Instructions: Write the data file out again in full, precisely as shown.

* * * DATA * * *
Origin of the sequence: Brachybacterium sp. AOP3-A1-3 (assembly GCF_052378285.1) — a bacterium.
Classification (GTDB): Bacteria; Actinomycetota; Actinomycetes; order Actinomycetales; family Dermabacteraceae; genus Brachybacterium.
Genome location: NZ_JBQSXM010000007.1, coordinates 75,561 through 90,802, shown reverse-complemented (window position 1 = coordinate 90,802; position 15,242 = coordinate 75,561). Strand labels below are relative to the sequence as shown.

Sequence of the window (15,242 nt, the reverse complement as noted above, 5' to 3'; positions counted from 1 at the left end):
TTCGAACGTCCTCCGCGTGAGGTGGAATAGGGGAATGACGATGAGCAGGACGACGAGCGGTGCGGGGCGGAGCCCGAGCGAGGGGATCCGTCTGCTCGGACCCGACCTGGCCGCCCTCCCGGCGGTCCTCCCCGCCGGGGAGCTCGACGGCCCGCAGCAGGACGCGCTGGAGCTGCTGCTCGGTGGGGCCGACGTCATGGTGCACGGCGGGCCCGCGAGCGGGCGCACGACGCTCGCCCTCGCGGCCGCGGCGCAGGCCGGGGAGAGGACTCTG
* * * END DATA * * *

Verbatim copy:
Origin of the sequence: Brachybacterium sp. AOP3-A1-3 (assembly GCF_052378285.1) — a bacterium.
Classification (GTDB): Bacteria; Actinomycetota; Actinomycetes; order Actinomycetales; family Dermabacteraceae; genus Brachybacterium.
Genome location: NZ_JBQSXM010000007.1, coordinates 75,561 through 90,802, shown reverse-complemented (window position 1 = coordinate 90,802; position 15,242 = coordinate 75,561). Strand labels below are relative to the sequence as shown.

Sequence of the window (15,242 nt, the reverse complement as noted above, 5' to 3'; positions counted from 1 at the left end):
TTCGAACGTCCTCCGCGTGAGGTGGAATAGGGGAATGACGATGAGCAGGACGACGAGCGGTGCGGGGCGGAGCCCGAGCGAGGGGATCCGTCTGCTCGGACCCGACCTGGCCGCCCTCCCGGCGGTCCTCCCCGCCGGGGAGCTCGACGGCCCGCAGCAGGACGCGCTGGAGCTGCTGCTCGGTGGGGCCGACGTCATGGTGCACGGCGGGCCCGCGAGCGGGCGCACGACGCTCGCCCTCGCGGCCGCGGCGCAGGCCGGGGAGAGGACTCTG